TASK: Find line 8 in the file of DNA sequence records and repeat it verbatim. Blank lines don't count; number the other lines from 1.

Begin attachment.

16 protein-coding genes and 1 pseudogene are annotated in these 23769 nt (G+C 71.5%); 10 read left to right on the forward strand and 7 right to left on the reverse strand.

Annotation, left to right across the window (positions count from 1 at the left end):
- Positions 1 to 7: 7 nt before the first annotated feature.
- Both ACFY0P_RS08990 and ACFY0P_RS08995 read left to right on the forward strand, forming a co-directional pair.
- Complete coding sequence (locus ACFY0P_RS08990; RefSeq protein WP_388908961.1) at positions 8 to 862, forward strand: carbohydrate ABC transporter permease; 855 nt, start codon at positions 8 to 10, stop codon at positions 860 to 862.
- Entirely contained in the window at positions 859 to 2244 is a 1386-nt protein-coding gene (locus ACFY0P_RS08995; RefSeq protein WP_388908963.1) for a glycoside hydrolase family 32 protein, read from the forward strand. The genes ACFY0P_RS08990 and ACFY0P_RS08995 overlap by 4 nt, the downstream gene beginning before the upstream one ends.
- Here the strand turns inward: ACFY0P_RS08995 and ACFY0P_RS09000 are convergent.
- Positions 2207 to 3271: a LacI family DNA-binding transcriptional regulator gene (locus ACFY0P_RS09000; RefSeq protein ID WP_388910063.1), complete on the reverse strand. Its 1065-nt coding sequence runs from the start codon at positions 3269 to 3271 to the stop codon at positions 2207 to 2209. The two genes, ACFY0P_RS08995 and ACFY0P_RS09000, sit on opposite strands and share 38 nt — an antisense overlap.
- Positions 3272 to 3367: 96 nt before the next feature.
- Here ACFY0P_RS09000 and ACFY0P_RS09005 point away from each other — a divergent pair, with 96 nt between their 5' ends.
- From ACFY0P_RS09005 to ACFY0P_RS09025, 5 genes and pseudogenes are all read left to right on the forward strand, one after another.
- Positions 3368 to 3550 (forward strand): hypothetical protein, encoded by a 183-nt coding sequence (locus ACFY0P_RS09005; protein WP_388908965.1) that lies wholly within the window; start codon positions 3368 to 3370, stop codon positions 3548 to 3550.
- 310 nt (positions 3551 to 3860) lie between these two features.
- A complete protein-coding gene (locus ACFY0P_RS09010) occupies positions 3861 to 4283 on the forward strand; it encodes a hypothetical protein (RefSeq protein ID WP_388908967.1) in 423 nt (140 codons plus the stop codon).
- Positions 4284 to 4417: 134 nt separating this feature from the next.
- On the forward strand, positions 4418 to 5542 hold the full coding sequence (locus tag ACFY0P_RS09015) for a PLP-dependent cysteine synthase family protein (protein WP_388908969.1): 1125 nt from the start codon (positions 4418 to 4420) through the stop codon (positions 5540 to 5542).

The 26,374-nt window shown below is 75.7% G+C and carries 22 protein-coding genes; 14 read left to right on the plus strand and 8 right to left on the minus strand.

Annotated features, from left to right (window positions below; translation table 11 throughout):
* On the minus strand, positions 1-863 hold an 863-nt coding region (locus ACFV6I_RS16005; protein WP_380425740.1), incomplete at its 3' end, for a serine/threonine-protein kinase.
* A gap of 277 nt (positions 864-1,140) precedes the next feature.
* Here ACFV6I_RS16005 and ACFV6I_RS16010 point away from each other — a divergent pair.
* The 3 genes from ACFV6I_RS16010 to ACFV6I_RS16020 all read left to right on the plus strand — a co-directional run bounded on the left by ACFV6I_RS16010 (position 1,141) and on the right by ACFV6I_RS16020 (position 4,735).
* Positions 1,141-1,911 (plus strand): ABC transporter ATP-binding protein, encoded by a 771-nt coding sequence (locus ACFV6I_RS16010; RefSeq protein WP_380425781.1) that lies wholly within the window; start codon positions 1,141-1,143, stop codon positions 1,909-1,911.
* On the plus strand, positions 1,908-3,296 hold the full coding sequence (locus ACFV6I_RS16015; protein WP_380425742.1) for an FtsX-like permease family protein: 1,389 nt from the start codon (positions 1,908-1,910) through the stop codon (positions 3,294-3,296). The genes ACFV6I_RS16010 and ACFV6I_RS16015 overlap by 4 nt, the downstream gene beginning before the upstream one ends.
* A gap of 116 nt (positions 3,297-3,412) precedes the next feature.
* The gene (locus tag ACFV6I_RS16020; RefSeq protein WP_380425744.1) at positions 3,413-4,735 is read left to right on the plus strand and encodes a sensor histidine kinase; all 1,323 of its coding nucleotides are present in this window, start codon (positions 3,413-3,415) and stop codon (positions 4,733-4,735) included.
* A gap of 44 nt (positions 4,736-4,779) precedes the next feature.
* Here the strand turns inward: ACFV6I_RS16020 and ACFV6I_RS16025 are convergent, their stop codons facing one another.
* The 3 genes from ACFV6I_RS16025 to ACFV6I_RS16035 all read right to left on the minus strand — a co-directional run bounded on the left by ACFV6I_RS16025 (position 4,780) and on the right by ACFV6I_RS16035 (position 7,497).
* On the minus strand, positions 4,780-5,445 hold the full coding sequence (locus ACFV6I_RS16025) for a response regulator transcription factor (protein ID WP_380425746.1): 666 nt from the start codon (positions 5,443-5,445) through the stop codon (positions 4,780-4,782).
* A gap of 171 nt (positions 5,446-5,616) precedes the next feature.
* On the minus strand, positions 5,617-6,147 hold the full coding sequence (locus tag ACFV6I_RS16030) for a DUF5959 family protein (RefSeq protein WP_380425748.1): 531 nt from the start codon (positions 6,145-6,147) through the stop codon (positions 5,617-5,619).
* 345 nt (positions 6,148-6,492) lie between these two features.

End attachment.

- Positions 2207 to 3271: a LacI family DNA-binding transcriptional regulator gene (locus ACFY0P_RS09000; RefSeq protein ID WP_388910063.1), complete on the reverse strand. Its 1065-nt coding sequence runs from the start codon at positions 3269 to 3271 to the stop codon at positions 2207 to 2209. The two genes, ACFY0P_RS08995 and ACFY0P_RS09000, sit on opposite strands and share 38 nt — an antisense overlap.